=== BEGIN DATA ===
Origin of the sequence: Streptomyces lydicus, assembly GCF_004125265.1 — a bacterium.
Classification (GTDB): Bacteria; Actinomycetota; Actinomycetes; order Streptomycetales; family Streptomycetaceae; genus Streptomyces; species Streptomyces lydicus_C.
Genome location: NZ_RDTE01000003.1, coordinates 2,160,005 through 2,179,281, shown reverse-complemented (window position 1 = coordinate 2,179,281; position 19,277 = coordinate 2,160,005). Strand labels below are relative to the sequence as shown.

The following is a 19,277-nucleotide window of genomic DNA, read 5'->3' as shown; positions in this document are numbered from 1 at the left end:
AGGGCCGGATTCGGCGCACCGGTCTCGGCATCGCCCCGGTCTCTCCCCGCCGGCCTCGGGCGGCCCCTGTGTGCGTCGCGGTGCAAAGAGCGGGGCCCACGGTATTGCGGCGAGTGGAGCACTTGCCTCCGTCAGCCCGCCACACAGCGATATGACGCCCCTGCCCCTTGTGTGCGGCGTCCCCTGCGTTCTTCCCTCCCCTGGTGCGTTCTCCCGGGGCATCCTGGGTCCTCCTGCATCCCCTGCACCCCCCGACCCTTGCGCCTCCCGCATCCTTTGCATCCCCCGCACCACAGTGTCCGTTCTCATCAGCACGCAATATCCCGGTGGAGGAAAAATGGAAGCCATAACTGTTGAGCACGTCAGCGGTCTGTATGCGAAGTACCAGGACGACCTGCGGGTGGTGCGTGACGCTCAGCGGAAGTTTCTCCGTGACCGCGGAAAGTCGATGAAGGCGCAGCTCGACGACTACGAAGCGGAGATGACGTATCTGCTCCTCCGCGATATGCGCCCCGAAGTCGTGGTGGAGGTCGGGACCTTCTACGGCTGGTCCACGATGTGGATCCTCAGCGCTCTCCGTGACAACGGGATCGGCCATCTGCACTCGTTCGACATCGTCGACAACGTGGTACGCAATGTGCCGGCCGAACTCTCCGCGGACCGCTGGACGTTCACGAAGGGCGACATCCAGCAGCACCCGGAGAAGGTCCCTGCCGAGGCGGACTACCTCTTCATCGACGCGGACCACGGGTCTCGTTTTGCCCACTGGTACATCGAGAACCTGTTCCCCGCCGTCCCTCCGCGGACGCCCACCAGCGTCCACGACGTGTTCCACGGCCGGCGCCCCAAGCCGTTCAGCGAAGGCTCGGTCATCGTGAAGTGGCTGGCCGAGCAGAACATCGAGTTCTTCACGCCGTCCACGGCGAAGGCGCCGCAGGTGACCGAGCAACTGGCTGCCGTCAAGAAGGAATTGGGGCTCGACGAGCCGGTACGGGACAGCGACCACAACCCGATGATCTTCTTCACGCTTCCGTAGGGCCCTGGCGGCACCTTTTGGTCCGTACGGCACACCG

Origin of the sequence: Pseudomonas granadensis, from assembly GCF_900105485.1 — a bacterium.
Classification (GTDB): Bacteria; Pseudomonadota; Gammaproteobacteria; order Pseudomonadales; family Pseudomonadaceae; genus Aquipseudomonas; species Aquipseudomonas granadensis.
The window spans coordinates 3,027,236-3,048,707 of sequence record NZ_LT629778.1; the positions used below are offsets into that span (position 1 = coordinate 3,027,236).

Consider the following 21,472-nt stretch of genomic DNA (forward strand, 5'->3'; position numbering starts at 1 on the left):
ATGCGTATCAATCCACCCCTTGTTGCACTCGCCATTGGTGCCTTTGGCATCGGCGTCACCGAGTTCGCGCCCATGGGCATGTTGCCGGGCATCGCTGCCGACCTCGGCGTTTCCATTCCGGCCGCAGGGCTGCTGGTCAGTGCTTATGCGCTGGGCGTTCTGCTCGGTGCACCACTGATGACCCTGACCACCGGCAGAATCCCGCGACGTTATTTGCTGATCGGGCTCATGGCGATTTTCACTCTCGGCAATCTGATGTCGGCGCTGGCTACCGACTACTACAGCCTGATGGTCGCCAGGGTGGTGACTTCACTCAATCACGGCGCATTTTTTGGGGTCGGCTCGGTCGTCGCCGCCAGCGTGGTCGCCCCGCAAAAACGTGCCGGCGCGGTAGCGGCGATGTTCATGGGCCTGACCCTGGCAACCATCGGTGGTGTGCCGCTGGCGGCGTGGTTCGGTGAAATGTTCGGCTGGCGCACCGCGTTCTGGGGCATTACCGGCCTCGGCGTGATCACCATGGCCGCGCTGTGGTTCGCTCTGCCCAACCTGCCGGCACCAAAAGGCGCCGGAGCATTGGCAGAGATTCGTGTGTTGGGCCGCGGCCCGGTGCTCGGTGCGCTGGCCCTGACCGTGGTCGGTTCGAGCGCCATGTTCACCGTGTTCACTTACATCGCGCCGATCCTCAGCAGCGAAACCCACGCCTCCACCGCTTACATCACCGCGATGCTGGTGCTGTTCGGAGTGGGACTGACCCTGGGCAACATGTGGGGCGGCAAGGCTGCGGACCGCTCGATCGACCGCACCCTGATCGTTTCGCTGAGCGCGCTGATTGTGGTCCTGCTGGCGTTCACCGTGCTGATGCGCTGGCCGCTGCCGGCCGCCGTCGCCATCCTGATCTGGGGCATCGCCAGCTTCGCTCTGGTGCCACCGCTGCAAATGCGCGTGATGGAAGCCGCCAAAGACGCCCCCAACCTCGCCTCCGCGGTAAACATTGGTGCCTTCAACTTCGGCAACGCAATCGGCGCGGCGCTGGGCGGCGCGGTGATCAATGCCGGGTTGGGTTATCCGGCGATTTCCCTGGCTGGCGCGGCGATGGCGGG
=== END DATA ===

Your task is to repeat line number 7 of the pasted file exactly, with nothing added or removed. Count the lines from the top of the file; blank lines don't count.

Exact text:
Classification (GTDB): Bacteria; Pseudomonadota; Gammaproteobacteria; order Pseudomonadales; family Pseudomonadaceae; genus Aquipseudomonas; species Aquipseudomonas granadensis.